The sage advice of the King in Alice in Wonderland to the White Rabbit may be the worst possible dictum for writers: “Begin at the beginning . . . and go on till you come to the end.” If we follow this command, we may only increase our angst and creative paralysis.
When I coach doctoral candidates, I often advise them not to start at the beginning, that is, with Chapter 1. They sometimes think I’m nuts, but, a heretic in the King’s court, I’ve got sound reasons. In the first chapter, the writer must present thorough and concise overviews of the background of the problem to be investigated. This presentation requires (a) great familiarity with the breadth of the topic and (b) greater familiarity with previous studies of the particular subject.
Most candidates don’t get to know what they’re really writing about, much less what previous scholars wrote what and why before them until they’ve been living with their dissertation for several months.
So I advise them to start with Chapter 3(!). This chapter describes the methods of the study, and the style should be very straightforward, with precise descriptions of the steps the candidate will take to conduct the study and reach conclusions. I often compare the style required to a cookbook: First, I will create a flyer for recruiting students to complete my questionnaire on their most effective study habits. Then I will seek permission from the office of student affairs to post the flyer on campus bulletin boards. Next I will . . .
When I start clients with Chapter 3, they gain some great advantages. The can break into the work with at least a minimum of apprehension; they can get going writing something. Seeing their paragraphs miraculously mount gives them the needed confidence to keep writing. Writing in turn loosens their fear-paralyzed minds so they become more creative about, in our example, where to recruit, who to recruit, when, and many other considerations.
It’s the same with our personal writing. Starting anywhere bolsters our confidence. I’m often anxious, scared, nervous about starting a new piece, whatever the length. Maybe I’ve already got the germ, or a pregnant phrase, scratched on the back of an old envelope from the mailbox. Maybe the idea appears when I’m sitting outside with my morning coffee, or writing something entirely different. (As I prepared the narrative for my webinar last month on my book Trust Your Life, the title of this blog popped out.)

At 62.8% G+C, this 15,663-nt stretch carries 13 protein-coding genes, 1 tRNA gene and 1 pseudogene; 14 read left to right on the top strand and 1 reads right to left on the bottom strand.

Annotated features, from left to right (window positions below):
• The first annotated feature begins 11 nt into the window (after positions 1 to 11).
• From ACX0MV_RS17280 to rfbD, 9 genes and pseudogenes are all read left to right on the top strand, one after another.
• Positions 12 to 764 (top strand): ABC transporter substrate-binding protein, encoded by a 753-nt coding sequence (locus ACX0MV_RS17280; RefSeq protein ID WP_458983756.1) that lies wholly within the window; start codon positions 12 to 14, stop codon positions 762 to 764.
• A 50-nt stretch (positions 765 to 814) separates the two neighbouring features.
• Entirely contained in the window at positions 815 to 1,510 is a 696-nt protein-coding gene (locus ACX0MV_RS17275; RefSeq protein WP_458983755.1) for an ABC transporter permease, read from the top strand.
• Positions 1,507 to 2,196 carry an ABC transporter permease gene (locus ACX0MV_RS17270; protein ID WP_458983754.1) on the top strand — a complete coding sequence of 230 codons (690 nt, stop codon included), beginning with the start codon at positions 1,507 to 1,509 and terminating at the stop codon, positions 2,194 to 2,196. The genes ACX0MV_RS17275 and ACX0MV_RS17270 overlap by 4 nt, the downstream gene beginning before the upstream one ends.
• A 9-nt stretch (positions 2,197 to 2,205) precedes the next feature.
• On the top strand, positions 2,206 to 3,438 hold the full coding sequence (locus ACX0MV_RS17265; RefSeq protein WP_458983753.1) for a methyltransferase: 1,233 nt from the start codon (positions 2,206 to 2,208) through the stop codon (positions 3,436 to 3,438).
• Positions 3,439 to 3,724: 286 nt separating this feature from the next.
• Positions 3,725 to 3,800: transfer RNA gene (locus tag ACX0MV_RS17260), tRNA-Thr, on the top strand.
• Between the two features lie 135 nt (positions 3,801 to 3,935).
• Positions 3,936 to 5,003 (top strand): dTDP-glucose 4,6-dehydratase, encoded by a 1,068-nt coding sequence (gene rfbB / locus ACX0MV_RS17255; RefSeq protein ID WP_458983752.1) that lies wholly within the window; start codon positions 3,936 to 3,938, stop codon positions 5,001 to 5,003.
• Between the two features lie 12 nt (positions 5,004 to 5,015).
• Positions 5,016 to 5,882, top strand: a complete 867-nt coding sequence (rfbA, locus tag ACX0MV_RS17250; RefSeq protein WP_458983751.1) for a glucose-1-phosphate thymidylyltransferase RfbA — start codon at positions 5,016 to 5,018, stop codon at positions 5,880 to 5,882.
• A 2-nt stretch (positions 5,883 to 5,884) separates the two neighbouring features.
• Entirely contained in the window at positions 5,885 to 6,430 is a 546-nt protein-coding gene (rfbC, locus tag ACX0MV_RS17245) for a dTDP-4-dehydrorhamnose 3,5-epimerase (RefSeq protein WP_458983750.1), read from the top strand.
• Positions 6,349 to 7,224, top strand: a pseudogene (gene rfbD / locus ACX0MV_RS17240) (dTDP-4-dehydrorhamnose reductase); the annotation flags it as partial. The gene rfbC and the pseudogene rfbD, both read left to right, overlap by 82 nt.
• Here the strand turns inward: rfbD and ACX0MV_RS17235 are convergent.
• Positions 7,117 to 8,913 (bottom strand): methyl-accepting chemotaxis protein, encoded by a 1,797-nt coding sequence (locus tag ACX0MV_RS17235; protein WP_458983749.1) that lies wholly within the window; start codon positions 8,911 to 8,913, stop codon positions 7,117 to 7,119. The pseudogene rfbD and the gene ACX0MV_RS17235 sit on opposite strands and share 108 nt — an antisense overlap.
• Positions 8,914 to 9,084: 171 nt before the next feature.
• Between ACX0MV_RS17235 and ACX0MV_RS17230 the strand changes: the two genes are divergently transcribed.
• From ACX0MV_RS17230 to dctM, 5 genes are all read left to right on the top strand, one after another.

Just to start, with anything, helps enormously. My reflections here in a way resurrect the old debate between writing from outlines and writing by “free flow.” Some writers feel secure with a sheaf of outline notes, in starched order. Plenty of bestselling authors have used and use outlines, sometimes of staggering complexity and even artistry—Joseph Heller, Sylvia Plath, J.K. Rowling. See the fascinating article by Emily Temple, “Famous Authors’ Handwritten Outlines for Great Works of Literature” (Flavorwire, May 13, 2013, http://flavorwire.com/391173/famous-authors-handwritten-outlines-for-great-works-of-literature/9).
Other authors all but gag at the thought. In an interview, Margaret Atwood was asked if she uses outlines. “I did that once,” she replied. “It was a terrible mistake” (Kristin D. Godsey, “Unlocking the Door,” Writer’s Digest, April 2004, p. 48).
Like Atwood, I often feel hamstrung with a stringent outline and the pronouncement to begin at the beginning. Even when a brilliant opening knocks at my notepad, I have to feel along where to go from there. My notes often dribble into an entire section of an article or novel, but it lives in limbo like astronauts’ shuttle photos of the Earth hanging in space.
I usually don’t know where the scribbled passage will fit into a piece, but I obey the compulsion to just get it down. Granted, for a long work, or one that spans decades or generations, an outline can be a lifeline, but you may find it serves you best after the major draft.
For me, then, linearity is often the enemy of creativity. Despite pen-top chewing, I’ve learned to trust the process. Through many drafts, I eventually get there. As you trust your own process—outline, inline, midline, no line—you will too.
Author, editor, writing coach, and spiritual counselor, Noelle Sterne writes fiction and nonfiction, having published over 300 pieces in print and online venues, including Writer’s Digest, The Writer, ReadLearnWrite, Women on Writing, Transformation Magazine, 11.11, and Unity booklets. Her monthly column, “Bloom Where You’re Writing,” appears in Coffeehouse for Writers. With a Ph.D. from Columbia University, for over 28 years Noelle has helped doctoral candidates complete their dissertations (finally), with a practical-psychological-spiritual handbook in progress. In her book Trust Your Life: Forgive Yourself and Go After Your Dreams (Unity Books; one of ten best 2011 ebooks), she draws examples from her practice and other aspects of life to help writers and others release regrets, relabel their past, and reach their lifelong yearnings. With Trust Your Life, Noelle appears in the Unity Books 2013 “Summer of Self-Discovery.” Discussions appear on Goodreads: http://www.unity.org/publications/unity-books/summer-reading-series, Her webinar on the book of June 26, 2013, can be heard and seen on YouTube: www.youtube.com/watch?V=95EeqllONIQ.